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“What’chu Lookin’ At?”: Narrative, Spectatorship, and Ludic Constructivism in Variable State’s Virginia

  • Ryan HouseEmail author
Conference paper
Part of the Lecture Notes in Computer Science book series (LNCS, volume 11869)

Abstract

This paper focuses on Variable State’s 2016 game Virginia, a game that may have as much in common with film as it does traditional video games. One of the things that makes Virginia stand out is a complete lack of dialogue, either spoken or textual. Instead, interactions within the game are abstracted; players are asked to intuit character motivations through body language and other non-verbal cues. Virginia is an interesting marriage between film and game design that surpasses the legacy of interactive films – the game has only one story to tell; there are no branching narratives or multiple endings. Instead, I argue that the game makes literal David Bordwell’s constructivist theory of narrative film in that the player must execute operations corresponding to filmic devices in order to frame narrative information within their point of view in the game.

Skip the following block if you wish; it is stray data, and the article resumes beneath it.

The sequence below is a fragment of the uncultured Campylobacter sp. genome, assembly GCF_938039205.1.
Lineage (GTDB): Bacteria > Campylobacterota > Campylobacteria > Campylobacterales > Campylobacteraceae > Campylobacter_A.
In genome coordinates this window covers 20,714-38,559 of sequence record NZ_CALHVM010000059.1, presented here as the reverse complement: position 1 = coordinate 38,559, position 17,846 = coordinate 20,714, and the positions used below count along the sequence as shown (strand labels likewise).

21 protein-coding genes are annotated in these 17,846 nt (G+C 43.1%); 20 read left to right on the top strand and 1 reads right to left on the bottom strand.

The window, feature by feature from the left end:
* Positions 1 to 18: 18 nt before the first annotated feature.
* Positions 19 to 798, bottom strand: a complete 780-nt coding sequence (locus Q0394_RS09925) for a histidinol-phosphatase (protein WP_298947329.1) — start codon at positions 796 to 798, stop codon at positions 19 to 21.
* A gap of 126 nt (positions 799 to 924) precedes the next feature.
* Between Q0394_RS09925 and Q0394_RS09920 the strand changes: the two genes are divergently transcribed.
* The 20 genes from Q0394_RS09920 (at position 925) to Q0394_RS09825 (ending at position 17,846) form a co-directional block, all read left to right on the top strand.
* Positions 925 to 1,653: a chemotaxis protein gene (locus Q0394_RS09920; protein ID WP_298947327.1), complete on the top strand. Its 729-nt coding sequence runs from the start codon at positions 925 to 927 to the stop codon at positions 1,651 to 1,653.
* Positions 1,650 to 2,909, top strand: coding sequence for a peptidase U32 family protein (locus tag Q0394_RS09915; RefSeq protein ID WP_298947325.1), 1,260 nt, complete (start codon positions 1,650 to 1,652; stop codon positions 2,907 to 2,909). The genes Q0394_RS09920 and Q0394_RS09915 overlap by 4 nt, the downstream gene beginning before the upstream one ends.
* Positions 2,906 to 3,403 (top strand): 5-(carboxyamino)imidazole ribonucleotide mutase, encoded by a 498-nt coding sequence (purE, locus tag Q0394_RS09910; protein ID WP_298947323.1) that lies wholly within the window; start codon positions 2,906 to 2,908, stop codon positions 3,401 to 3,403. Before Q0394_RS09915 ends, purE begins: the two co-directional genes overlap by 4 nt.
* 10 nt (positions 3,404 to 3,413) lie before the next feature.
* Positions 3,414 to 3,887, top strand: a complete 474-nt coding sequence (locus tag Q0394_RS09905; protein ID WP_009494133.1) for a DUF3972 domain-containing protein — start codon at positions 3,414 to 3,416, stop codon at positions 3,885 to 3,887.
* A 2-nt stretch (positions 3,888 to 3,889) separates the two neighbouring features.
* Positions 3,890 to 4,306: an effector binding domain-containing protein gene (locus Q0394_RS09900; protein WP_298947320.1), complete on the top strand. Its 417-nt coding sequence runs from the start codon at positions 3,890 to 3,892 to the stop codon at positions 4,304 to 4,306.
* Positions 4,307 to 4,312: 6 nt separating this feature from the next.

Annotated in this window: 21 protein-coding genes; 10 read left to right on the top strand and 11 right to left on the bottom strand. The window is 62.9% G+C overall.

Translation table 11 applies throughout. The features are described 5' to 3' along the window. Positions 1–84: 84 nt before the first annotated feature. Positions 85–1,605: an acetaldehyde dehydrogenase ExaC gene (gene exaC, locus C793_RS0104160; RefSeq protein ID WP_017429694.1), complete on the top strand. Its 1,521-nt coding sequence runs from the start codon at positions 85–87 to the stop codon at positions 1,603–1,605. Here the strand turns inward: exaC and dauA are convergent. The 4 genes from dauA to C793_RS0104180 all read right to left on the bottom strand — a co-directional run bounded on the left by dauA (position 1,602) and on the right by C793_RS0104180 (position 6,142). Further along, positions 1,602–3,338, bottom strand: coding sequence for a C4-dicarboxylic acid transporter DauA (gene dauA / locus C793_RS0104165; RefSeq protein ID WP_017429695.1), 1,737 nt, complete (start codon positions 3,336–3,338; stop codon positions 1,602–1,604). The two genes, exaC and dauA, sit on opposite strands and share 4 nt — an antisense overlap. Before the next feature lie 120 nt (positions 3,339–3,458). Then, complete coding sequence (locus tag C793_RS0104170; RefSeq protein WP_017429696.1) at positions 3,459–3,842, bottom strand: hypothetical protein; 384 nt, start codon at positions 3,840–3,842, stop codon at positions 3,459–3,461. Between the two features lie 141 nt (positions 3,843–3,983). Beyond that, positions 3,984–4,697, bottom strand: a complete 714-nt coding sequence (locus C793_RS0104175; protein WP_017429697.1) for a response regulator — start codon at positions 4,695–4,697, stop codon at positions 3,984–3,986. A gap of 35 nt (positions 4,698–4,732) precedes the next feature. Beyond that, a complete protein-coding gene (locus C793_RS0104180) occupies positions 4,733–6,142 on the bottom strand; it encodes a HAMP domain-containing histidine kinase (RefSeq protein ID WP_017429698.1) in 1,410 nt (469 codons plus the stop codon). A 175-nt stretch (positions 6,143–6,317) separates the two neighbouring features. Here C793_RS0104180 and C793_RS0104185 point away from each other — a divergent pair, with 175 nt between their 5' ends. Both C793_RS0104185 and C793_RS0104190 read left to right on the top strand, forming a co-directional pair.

Keywords

Narrative Spectator Point-of-view Video game Film Virginia 

References

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    Virginia. https://variablestate.com/projects/Virginia. Accessed 19 July 2019
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    Alexander, L.: Strange and Mundane Come Together in Variable State’s Virginia. http://www.gamasutra.com/view/news/221585/Strange_and_mundane_come_together_in_Variable_States_Virginia.php. Accessed 19 July 2019
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Copyright information

© Springer Nature Switzerland AG 2019

Authors and Affiliations

  1. 1.University of Wisconsin MilwaukeeMilwaukeeUSA

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